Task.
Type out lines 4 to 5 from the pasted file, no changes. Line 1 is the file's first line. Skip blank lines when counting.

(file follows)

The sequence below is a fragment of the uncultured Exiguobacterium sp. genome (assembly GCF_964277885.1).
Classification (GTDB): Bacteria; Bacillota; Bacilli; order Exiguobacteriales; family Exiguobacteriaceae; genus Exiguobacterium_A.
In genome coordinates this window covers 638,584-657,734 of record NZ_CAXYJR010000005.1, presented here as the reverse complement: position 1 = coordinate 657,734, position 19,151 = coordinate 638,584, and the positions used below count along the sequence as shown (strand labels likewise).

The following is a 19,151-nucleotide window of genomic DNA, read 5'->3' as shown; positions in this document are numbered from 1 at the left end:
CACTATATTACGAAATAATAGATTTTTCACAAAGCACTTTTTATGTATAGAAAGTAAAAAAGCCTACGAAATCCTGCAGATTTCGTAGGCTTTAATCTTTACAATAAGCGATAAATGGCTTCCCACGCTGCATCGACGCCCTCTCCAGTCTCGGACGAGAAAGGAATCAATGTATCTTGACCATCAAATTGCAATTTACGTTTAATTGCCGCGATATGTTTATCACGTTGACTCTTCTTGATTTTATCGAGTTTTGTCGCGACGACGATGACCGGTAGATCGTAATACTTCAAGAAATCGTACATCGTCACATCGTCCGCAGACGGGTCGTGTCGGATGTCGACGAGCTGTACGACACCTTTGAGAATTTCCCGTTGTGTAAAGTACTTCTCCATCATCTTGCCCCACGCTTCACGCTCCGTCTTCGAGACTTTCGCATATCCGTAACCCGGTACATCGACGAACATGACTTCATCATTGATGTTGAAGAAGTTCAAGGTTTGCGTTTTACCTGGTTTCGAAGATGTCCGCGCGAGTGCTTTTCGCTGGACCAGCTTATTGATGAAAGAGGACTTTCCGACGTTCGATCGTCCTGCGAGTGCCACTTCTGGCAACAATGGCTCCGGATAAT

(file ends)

The following is a 19,151-nucleotide window of genomic DNA, read 5'->3' as shown; positions in this document are numbered from 1 at the left end:
CACTATATTACGAAATAATAGATTTTTCACAAAGCACTTTTTATGTATAGAAAGTAAAAAAGCCTACGAAATCCTGCAGATTTCGTAGGCTTTAATCTTTACAATAAGCGATAAATGGCTTCCCACGCTGCATCGACGCCCTCTCCAGTCTCGGACGAGAAAGGAATCAATGTATCTTGACCATCAAATTGCAATTTACGTTTAATTGCCGCGATATGTTTATCACGTTGACTCTTCTTGATTTTATCGAGTTTTGTCGCGACGACGATGACCGGTAGATCGTAATACTTCAAGAAATCGTACATCGTCACATCGTCCGCAGACGGGTCGTGTCGGATGTCGACGAGCTGTACGACACCTTTGAGAATTTCCCGTTGTGTAAAGTACTTCTCCATCATCTTGCCCCACGCTTCACGCTCCGTCTTCGAGACTTTCGCATATCCGTAACCCGGTACATCGACGAACATGACTTCATCATTGATGTTGAAGAAGTTCAAGGTTTGCGTTTTACCTGGTTTCGAAGATGTCCGCGCGAGTGCTTTTCGCTGGACCAGCTTATTGATGAAAGAGGACTTTCCGACGTTCGATCGTCCTGCGAGTGCCACTTCTGGCAACAATGGCTCCGGATAAT